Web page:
The classic approach towards describing and investigating solutions to moral hazard problems in principal-agent relations is provided by contract theory [50], upon which we build our investigation. However, the classic contract theory model can not be applied straight forward in the context of data-centric business. The classic model builds upon the idea that principal and agent negotiate a contract and the principal pays the agent a price that will incent the agent to follow strategies that benefit the principal rather than following strategies that maximize solely the agent’s own benefit. In current data-centric business, the user (the principal) undoubtedly enters a contract with the provider (the agent) by agreeing to its terms of usage. Hence, currently, the user is unable to negotiate this contract and has to accept the conditions set by the provider.

Further, in data-centric business, the user transfers usage rights to personal data to the provider so that she can reap benefits from the provider’s usage of the data. However, based on the contract, the user transfers more data and wider-reaching usage rights than necessary (and, possibly, desired by the user) for receiving the desired benefits and, hence, pays a price to the provider. This price is set by the provider and, thus, it does not incent the provider to act in the user’s interest. In fact, regarding privacy, the price is set such as to maximize benefits for the provider. Although the user seldom is able to fully comprehend common privacy policies or terms of usage [31, 33, 34], we assume that the user expects the provider to be able and eager to collect more data than technologically necessary and to use the data for defined purposes (e.g. for advertising) that are beyond solely providing the desired service (see Assumption 2). Current research supports this assumptions and has shown that users engage in “privacy-seeking” behavior when using data-centric services [47].

3.2 Principal-Agent Model

Game theory addresses problems where the probability of a certain outcome is utterly unknown. In our approach, users face a decision under risk but not under complete uncertainty. While the probabilities can not necessarily be determined exactly, general outcome probabilities are rough deducible. For example, users can infer the probabilities for some extreme outcomes based on media reports about data leakage scandals or similar reported events. Hence, following the classic model [50], we represent a user’s expected utility as a concave Neumann-Morgenstern function. This also allows us to consider different user types, for example, as in this paper, a risk-averse privacy pragmatic user. We formulate the user’s expected utility as follows:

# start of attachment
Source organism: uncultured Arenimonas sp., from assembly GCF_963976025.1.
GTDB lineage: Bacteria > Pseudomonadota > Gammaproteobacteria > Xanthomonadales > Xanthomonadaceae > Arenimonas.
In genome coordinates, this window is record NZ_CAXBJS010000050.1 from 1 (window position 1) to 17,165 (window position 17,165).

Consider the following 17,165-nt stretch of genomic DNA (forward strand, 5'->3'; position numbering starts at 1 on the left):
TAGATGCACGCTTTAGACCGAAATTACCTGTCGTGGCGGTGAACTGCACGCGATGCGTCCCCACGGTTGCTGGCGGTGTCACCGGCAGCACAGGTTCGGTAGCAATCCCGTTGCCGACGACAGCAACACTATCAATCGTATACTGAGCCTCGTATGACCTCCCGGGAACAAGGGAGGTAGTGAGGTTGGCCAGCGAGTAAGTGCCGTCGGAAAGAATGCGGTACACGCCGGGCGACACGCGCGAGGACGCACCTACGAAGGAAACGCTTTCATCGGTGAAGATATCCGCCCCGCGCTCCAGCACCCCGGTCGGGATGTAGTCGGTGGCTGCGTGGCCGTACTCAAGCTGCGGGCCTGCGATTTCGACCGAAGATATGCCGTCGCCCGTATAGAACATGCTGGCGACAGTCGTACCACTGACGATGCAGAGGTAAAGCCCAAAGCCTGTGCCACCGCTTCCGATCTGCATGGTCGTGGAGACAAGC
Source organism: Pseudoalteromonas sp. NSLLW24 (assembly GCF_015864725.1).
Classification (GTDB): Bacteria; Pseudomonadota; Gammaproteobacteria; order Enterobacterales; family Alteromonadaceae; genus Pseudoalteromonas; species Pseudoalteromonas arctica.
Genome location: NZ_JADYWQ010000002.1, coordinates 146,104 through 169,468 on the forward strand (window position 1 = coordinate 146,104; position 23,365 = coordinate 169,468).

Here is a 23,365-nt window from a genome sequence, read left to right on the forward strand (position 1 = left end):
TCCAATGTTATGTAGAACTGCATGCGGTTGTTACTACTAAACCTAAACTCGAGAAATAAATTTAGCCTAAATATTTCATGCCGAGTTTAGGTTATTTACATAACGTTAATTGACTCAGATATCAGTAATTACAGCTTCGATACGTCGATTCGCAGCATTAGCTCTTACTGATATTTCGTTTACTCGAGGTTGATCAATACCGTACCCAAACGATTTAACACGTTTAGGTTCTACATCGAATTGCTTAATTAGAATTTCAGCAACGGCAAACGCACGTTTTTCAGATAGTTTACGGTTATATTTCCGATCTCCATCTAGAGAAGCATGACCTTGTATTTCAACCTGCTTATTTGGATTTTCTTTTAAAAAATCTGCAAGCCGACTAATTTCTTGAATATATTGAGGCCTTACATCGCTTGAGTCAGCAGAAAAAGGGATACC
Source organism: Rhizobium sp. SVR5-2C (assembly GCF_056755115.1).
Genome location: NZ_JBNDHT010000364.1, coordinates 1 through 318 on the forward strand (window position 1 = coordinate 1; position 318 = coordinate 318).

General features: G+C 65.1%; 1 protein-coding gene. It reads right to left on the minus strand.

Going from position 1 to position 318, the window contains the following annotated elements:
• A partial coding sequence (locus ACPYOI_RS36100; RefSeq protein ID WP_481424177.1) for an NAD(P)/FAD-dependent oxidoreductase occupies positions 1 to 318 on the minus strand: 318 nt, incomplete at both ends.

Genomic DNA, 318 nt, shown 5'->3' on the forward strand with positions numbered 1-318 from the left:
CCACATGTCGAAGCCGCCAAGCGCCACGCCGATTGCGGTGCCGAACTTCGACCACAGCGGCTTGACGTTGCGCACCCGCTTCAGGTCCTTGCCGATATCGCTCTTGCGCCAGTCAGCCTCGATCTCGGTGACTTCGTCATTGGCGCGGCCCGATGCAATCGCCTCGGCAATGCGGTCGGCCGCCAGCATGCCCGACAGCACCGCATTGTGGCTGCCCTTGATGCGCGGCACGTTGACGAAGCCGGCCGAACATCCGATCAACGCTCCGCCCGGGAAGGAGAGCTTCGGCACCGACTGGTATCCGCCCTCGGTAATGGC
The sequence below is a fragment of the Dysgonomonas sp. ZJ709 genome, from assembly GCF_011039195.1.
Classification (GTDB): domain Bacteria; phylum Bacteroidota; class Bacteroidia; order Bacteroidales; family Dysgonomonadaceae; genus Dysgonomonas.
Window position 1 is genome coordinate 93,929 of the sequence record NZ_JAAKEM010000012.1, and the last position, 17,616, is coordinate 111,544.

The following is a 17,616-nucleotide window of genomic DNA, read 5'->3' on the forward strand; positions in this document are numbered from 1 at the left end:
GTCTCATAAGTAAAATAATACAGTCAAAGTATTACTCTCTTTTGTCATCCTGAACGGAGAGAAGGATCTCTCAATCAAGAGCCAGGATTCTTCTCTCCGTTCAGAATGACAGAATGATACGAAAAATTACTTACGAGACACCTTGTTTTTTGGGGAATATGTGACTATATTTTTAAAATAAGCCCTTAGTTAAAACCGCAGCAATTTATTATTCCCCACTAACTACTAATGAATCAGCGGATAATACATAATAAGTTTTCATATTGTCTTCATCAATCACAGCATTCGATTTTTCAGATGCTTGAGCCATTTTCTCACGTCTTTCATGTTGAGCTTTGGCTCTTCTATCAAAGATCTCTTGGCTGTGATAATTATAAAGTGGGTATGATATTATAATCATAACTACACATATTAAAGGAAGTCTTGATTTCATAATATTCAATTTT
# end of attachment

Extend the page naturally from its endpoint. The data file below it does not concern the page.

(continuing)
$$\begin{aligned} EU(a,s,x,r,z):=\pi (s,a)-(g(x,r,z) + z) \end{aligned}$$
The user desires the data-centric service provider to perform action \(\hat{a}\), i.e., provide the desired services and exercise the transferred usage rights solely to provide these services. Thereby \(\hat{a}\) is part of a finite set of possible provider actions \(A\). Depending on the random variable \(s\) and the action \(a\) chosen by the provider, the user receives the outcome function \(\pi (s,a)\), with \(s \in S, S=\{s_1,\dots ,s_n\}, p(s)\in [0,1]\) being a random variable individually drawn for each user, accounting for the provider’s ability to take action \(a\) (e.g., exercise usage rights for purposes undesired by the user). Hence, because the outcome \(\pi (s,a)\) partly depends on chance the user is not able to fully compare it to the desired outcome \(\pi (s,\hat{a})\).

Moreover, the user can not definitely determine which data and which usage rights are at minimum necessary to provide the desired services. For example, a user can not estimate which data and which usage of the data are necessary for receiving personalized search results. We represent the cost of disclosing this technologically at minimum necessary amount of data and transferring the resp. usage rights by \(x_{min} > 0\). The user’s at maximum desired cost of disclosing data and transferring usage rights is represented by \(\hat{x}\). As described above, the user suspects the provider to collect more data than technologically necessary for providing the desired service and to use the transferred usage rights for purposes (specified in the terms of usage) beyond solely providing the desired services. For simplicity we do not consider illegal data usage by the provider. We represent the user’s expected cost of data disclosure and transfer of usage rights by \(x\) with \(x \ge x_{min} > 0\).

We take users’ privacy-seeking behavior into account by representing the subjectively expected privacy-related overall cost of using data-centric services by \((g(x,r,z)+z)\) with \(g(x,r,z) \ge x_{min}, z \in [0,1]\). For simplicity and clarity, we neglect the cost of using the service per se, e.g., expenditure of time. In the construct \((g(x,r,z)+z)\), the variable \(z \in [0,1]\) represents the cost that a user incurs when engaging in privacy-seeking behavior, trying to reduce \(x\) by, e.g., the usage of Privacy-Enhancing Technologies (PET) [48] or by adjustment of privacy settings. In case the user does not engage in privacy-seeking behavior, then \(z=0\). In case the user engages in privacy-seeking behavior to the maximum extent technologically currently available, then \(z=1\). We assume that the user is aware of the fact that privacy-seeking behavior is not necessarily successful, i.e., does not necessarily decrease \(x\) (e.g., data might be inferred anyway and be usable for advertising). We represent this uncertainty by the random variable \(r\) individually drawn for each user, with \(r \in R, R=\{r_1,\dots , r_m\}\), \(r \in [0,1]\) and the probability \(q(r)\in [0,1]\). In this construct \(r\) represents the chance of success of a user’s privacy-seeking behavior, with \(r = 0\) meaning no success at all, i.e., \(g(x,r,z) = x\). In case \(r = 1\), success is depending on the invested \(z\), i.e., \(g(x,r,z) = \hat{x}\) (or \(g(x,r,z) = x_{min}\) if \(\hat{x} < x_{min}\)) provided \(z =1\). In case \(r = 1, z \in ~]0,1[\) then \(g(x,r,z) \in ~]x_{min},x[\). We formulate a provider’s expected utility from providing a user with data-centric services as follows: